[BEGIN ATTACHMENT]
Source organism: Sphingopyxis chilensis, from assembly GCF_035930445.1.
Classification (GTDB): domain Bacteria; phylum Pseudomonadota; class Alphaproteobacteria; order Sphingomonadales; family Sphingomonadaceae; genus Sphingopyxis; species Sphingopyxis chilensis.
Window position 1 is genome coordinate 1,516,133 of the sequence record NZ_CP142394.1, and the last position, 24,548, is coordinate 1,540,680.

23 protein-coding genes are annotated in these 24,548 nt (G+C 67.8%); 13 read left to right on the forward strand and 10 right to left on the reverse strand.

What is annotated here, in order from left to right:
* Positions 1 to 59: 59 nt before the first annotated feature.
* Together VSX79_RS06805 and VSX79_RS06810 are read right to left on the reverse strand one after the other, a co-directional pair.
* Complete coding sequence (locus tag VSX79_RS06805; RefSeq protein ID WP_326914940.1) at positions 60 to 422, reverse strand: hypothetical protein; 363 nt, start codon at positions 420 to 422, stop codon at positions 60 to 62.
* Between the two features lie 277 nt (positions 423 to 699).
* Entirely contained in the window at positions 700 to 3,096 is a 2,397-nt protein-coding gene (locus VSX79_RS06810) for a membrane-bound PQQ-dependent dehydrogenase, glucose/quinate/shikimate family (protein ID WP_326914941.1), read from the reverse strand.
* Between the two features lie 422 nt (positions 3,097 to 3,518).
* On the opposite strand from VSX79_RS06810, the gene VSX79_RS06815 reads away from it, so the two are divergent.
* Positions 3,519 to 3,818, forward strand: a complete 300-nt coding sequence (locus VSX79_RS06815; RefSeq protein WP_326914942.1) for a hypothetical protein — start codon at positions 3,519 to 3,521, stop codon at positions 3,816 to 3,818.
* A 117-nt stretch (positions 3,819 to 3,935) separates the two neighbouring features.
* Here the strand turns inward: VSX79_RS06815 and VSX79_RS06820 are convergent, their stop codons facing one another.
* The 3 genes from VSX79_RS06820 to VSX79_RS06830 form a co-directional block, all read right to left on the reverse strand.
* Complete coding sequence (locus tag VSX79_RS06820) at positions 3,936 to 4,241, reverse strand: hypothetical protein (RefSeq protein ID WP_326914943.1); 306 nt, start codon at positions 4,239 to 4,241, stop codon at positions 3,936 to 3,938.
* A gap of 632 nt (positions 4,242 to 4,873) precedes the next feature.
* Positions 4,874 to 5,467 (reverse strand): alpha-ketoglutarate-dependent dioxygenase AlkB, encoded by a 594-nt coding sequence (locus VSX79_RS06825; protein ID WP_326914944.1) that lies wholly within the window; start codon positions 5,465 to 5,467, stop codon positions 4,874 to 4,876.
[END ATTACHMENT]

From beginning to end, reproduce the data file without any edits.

Source organism: Sphingopyxis chilensis, from assembly GCF_035930445.1.
Classification (GTDB): domain Bacteria; phylum Pseudomonadota; class Alphaproteobacteria; order Sphingomonadales; family Sphingomonadaceae; genus Sphingopyxis; species Sphingopyxis chilensis.
Window position 1 is genome coordinate 1,516,133 of the sequence record NZ_CP142394.1, and the last position, 24,548, is coordinate 1,540,680.

23 protein-coding genes are annotated in these 24,548 nt (G+C 67.8%); 13 read left to right on the forward strand and 10 right to left on the reverse strand.

What is annotated here, in order from left to right:
* Positions 1 to 59: 59 nt before the first annotated feature.
* Together VSX79_RS06805 and VSX79_RS06810 are read right to left on the reverse strand one after the other, a co-directional pair.
* Complete coding sequence (locus tag VSX79_RS06805; RefSeq protein ID WP_326914940.1) at positions 60 to 422, reverse strand: hypothetical protein; 363 nt, start codon at positions 420 to 422, stop codon at positions 60 to 62.
* Between the two features lie 277 nt (positions 423 to 699).
* Entirely contained in the window at positions 700 to 3,096 is a 2,397-nt protein-coding gene (locus VSX79_RS06810) for a membrane-bound PQQ-dependent dehydrogenase, glucose/quinate/shikimate family (protein ID WP_326914941.1), read from the reverse strand.
* Between the two features lie 422 nt (positions 3,097 to 3,518).
* On the opposite strand from VSX79_RS06810, the gene VSX79_RS06815 reads away from it, so the two are divergent.
* Positions 3,519 to 3,818, forward strand: a complete 300-nt coding sequence (locus VSX79_RS06815; RefSeq protein WP_326914942.1) for a hypothetical protein — start codon at positions 3,519 to 3,521, stop codon at positions 3,816 to 3,818.
* A 117-nt stretch (positions 3,819 to 3,935) separates the two neighbouring features.
* Here the strand turns inward: VSX79_RS06815 and VSX79_RS06820 are convergent, their stop codons facing one another.
* The 3 genes from VSX79_RS06820 to VSX79_RS06830 form a co-directional block, all read right to left on the reverse strand.
* Complete coding sequence (locus tag VSX79_RS06820) at positions 3,936 to 4,241, reverse strand: hypothetical protein (RefSeq protein ID WP_326914943.1); 306 nt, start codon at positions 4,239 to 4,241, stop codon at positions 3,936 to 3,938.
* A gap of 632 nt (positions 4,242 to 4,873) precedes the next feature.
* Positions 4,874 to 5,467 (reverse strand): alpha-ketoglutarate-dependent dioxygenase AlkB, encoded by a 594-nt coding sequence (locus VSX79_RS06825; protein ID WP_326914944.1) that lies wholly within the window; start codon positions 5,465 to 5,467, stop codon positions 4,874 to 4,876.